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Variation in the mu-Opioid Receptor Gene (OPRM1) Does Not Moderate Social-Rejection Sensitivity in Humans
Linköping University, Department of Management and Engineering, Economics. Linköping University, Faculty of Arts and Sciences.
Linköping University, Department of Behavioural Sciences and Learning, Psychology. Linköping University, Faculty of Arts and Sciences.
Linköping University, Department of Clinical and Experimental Medicine, Center for Social and Affective Neuroscience. Linköping University, Faculty of Medicine and Health Sciences. Region Östergötland, Local Health Care Services in Central Östergötland, Psykiatriska kliniken inkl beroendekliniken.
Linköping University, Department of Clinical and Experimental Medicine, Center for Social and Affective Neuroscience. Linköping University, Faculty of Medicine and Health Sciences.ORCID iD: 0000-0003-1527-0823
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2019 (English)In: Psychological Science, ISSN 0956-7976, E-ISSN 1467-9280, Vol. 30, no 7, p. 1050-1062Article in journal (Refereed) Published
Abstract [en]

Given previous findings from animal studies and small-scale studies in humans, variation in the mu-opioid receptor gene (OPRM1) has been proposed as a strong biological candidate for moderating sensitivity to social rejection. Using a substantially larger sample (N = 490) than previous studies, a prospective genotyping strategy, and preregistered analysis plans, we tested the hypotheses that OPRM1 variation measured by the functional A118G polymorphism (rs1799971) moderates (a) dispositional sensitivity to rejection and feelings of distress following social exclusion and (b) decision making involving social cognition. In three experimental tasks commonly used to assess altruism, reciprocity, and trust in humans, we found no evidence in favor of the hypotheses; nine main tests were preregistered, and all of them yielded small and statistically insignificant estimates. In secondary analyses, we used Bayesian inference and estimation to quantify support for our findings. Taken together, our results strongly suggest that the link between OPRM1 A118G variation and social-rejection sensitivity is weaker than previously thought.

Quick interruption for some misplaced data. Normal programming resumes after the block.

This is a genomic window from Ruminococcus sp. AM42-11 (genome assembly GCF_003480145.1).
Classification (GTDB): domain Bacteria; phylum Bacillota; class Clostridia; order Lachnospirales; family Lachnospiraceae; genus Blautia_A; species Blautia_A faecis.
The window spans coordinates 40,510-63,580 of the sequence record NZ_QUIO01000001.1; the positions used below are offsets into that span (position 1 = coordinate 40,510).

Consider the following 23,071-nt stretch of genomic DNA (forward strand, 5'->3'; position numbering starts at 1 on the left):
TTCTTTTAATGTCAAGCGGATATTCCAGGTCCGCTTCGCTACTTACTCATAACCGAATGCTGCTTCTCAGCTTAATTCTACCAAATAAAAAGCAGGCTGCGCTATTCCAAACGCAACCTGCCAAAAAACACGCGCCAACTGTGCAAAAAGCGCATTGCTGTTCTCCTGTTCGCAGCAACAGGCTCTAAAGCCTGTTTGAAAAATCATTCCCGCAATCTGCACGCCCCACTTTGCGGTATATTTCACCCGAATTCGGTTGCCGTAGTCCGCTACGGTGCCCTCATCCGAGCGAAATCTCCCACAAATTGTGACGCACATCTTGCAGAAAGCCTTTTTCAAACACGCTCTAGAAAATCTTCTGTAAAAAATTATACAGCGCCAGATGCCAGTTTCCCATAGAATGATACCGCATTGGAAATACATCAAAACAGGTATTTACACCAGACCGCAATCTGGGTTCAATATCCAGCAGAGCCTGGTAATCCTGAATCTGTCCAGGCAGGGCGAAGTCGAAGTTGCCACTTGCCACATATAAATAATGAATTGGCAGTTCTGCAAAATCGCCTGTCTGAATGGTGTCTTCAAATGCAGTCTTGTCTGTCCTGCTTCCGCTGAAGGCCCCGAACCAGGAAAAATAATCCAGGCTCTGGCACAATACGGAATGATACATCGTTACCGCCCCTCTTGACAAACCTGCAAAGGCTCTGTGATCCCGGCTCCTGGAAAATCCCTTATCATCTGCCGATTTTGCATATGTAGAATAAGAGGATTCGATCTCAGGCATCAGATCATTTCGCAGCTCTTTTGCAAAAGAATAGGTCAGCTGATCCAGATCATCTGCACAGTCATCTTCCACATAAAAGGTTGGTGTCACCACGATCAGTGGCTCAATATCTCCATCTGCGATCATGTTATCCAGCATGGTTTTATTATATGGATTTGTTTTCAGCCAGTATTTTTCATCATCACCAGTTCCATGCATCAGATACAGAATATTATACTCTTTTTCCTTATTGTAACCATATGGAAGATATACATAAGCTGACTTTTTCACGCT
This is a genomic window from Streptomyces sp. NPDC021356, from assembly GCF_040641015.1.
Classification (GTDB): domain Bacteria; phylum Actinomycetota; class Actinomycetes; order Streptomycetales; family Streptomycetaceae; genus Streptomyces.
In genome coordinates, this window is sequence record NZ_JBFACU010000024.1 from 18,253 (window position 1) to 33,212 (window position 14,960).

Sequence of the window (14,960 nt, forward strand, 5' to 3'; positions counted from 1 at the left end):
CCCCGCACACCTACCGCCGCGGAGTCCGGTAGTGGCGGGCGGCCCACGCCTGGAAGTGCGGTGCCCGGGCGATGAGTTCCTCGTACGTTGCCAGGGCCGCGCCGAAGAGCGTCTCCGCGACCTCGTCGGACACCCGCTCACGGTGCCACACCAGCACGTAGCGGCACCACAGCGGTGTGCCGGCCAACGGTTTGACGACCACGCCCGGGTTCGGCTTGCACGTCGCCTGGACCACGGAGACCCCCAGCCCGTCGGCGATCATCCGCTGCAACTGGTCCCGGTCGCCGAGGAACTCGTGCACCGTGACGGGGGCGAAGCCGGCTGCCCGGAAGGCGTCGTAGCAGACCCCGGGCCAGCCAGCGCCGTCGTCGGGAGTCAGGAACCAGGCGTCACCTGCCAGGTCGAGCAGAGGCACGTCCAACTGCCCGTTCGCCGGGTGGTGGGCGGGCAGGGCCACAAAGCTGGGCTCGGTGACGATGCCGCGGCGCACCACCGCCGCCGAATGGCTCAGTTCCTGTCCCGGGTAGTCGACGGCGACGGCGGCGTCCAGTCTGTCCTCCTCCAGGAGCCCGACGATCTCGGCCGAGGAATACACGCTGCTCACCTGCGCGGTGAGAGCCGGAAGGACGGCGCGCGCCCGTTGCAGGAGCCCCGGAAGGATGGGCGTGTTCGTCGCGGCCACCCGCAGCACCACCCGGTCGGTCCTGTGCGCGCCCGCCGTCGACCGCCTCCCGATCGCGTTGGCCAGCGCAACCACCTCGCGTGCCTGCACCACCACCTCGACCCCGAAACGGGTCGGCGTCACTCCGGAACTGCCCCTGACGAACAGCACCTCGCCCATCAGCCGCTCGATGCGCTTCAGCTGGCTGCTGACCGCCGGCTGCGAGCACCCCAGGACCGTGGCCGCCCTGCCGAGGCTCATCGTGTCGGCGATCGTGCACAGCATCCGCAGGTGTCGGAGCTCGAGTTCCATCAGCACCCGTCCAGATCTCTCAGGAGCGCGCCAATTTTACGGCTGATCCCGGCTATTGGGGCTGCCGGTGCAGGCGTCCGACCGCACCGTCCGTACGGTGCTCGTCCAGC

Place, publisher, year, edition, pages
SAGE PUBLICATIONS INC , 2019. Vol. 30, no 7, p. 1050-1062
Keywords [en]
exclusion; social pain; genetics; OPRM1; decision making; open data; open materials; preregistered
National Category
Psychology (excluding Applied Psychology)
Identifiers
URN: urn:nbn:se:liu:diva-159269DOI: 10.1177/0956797619849894ISI: 000476525400007PubMedID: 31180793OAI: oai:DiVA.org:liu-159269DiVA, id: diva2:1341151
Note

Funding Agencies|Swedish Research Council [2013-7434]; Marianne and Marcus Wallenberg Foundation [2014.0187]; Royal Swedish Academy of Science [2019-00849]; Ragnar and Torsten Soderberg Foundation; AFA Forsakring; Karolinska Institutet-Stockholm County Council research collaboration

Available from: 2019-08-07 Created: 2019-08-07 Last updated: 2019-08-07

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Persson, EmilAsutay, ErkinHeilig, MarkusLöfberg, AndreasVästfjäll, DanielTinghög, Gustav
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EconomicsFaculty of Arts and SciencesPsychologyCenter for Social and Affective NeuroscienceFaculty of Medicine and Health SciencesPsykiatriska kliniken inkl beroendekliniken
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